The other branch of focus is pretty straight forward and we attempt to do it all the time. We must try to organise our time so that we can cook healthy vegan food that we know will give us energy and help us recover from our ailments. We need to try hard to bring our enjoyment of cooking and preparation to life and to find ways to make food at home which is nutritious, simple and easy. It can be done, and like anything worth doing in life, persistence and practice makes it possible.

Well-being for the planet and the individual should remain the core focus of veganism going forward, and we can achieve this by drawing on our collective knowledge through local groups and working on our relationship with cooking and food preparation. Remember why eating vegan is important to you, perhaps even meditate and reflect on it a bit every day, so that you can focus on your goals and prepare yourself for daily success.

Good eating, cooking and learning friends,

J

Veganism Helped Treat My Depression

Veganism has garnered a reputation as something for radical political youths, hippies and edgy people with colourful hair (which I love, don’t get me wrong). But what is the merit and practicality inherent in a diet that has often been labelled the bad banana in the bunch?

I reached a critical point in my life only months ago. I was suffering with chronic back pain from a slipped disk, mood swings, something I imagine close to hypomania, joint pain in my knees and asthmatic symptoms like severe tightness in the chest. When I was energetic and ‘up’, a lot of these symptoms went away. Every couple of weeks, I would be sure to plunge into ever greater depths of dark depression, which no longer remained contained in my mind, spreading now deep into my bones and my heart and my lungs. My plummeting abyssal thoughts began to twist my body as well as my mind.

I reached a breaking point. I could not bear to go lower. To live in endless cycles of physical and emotional pain, followed by the barest respite of a fickle and uncanny happiness, like there were threads sewn into my lips, pulled up in a wild grin by an evil puppeteer, destined to cut them away and lead me back into doom with a shadowy, hollow cackle.

I started to move towards fixing myself. I did research. I read books and articles. What I discovered was that there appeared to be several links between food allergies (I was food intolerant to dairy as a child and this issue may still persist), chronic pain and mental health. One diet promised to eliminate or drastically reduce the impact of all three.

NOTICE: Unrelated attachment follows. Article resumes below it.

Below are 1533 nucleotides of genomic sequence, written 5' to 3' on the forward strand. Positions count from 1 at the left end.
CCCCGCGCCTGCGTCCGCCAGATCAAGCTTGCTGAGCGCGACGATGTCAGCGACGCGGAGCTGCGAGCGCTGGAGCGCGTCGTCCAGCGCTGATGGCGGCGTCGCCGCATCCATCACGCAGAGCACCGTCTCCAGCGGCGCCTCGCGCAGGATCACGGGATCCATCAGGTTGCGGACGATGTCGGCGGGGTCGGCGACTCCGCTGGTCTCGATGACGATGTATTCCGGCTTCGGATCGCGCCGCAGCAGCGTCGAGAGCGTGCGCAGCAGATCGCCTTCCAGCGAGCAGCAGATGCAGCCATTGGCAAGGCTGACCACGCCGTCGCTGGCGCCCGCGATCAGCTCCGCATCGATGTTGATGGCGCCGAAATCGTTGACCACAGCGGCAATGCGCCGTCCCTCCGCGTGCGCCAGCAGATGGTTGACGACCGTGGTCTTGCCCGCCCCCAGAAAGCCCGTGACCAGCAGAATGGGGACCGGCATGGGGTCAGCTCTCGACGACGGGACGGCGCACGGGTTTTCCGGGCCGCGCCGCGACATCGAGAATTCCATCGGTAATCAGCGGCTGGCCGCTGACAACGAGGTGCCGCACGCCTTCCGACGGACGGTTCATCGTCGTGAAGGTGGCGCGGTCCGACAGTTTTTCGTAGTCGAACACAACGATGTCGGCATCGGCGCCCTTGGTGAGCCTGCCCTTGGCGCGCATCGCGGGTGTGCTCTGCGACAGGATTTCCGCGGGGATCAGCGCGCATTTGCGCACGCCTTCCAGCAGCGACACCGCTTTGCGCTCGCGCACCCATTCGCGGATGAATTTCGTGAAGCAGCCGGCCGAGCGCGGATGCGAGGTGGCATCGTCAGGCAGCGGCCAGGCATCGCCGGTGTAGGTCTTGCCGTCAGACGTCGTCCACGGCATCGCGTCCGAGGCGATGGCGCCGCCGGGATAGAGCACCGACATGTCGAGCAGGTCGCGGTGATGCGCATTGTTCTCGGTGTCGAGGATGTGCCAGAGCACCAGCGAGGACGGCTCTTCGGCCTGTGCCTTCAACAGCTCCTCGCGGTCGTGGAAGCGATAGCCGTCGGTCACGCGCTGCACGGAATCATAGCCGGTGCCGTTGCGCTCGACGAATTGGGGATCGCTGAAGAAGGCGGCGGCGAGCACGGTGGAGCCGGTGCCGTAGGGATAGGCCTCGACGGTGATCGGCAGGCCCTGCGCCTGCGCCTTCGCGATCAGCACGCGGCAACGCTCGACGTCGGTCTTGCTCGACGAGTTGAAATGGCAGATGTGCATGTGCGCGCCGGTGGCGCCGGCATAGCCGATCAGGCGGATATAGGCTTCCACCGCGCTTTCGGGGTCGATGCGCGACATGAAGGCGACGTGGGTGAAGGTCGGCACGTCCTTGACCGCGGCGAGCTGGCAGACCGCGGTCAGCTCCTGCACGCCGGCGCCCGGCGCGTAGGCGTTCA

To the average individual, going vegan may seem drastic. Sadly, I have been to some very dark places in my head. I would eat or drink anything, a laughing periwinkle, ground unicorn patties, the algae on a whale’s back. Anything, to reduce the pain and suffering I was experiencing. When your depression starts to make you feel paper thin, until you start to feel the cracking of your soul, parched, barren and dry, I cannot express the lengths you would go to to avoid that feeling again. It is indescribable.

For me, this was an easy choice.

I feel better.

I am by no means happy every day. That would be impossible. I still have many bad days, but the bad days aren’t as bad anymore. I have more energy. I do not spend so many of my evenings in pain.

I am writing again! I work full time and I STILL spend some of my evening writing and looking after myself. This is an incredible milestone for me. I never expected to feel well enough ever again to write three blog posts in a week. Yet, here I am!

Part of this change will surely be down to my resolution to look after myself, to tackle my fears and insecurities, to grow as a person and to never take life for granted, yet part of that transformation is absolutely about radically overhauling what I choose to put into my body.

My last few blog posts have also been about the impact of meditation and meditation has so far proved extremely helpful in the fight against mental illness. I am tackling this problem from as many different angle as I can. I will not settle and give into my pain and suffering. I will use it to transform myself.

So, there we have it. Veganism is part of my commitment to look after myself. It’s not political, though I am happy to be choosing a more sustainable and animal friendly lifestyle in the process. It’s not to be trendy. I don’t and have never run in trendy social circles. I’m doing this because my research has led me here and I refuse to give into pain and stop fighting for my happiness in this life. Veganism is a commitment to my individual well-being and that is where my stance on the diet ends.

Nevertheless, I do believe that many people could improve their depressive symptoms by trying a vegan diet. It’s naturally low-inflammatory food staples do help to reduce allergic stress responses in the body which absolutely can adversely effect mental health. I won’t stress this too much as I am not a doctor and my research is purely personal, but I do want to share my story so that others may find some respite from their pain in depression.

We are all different. What is helping for me is not necessarily for you, but unless we research and persevere, how will we know what is?

I wish you happiness and good health, and a diet that helps you maintain the best possible head space.

Greenly,

J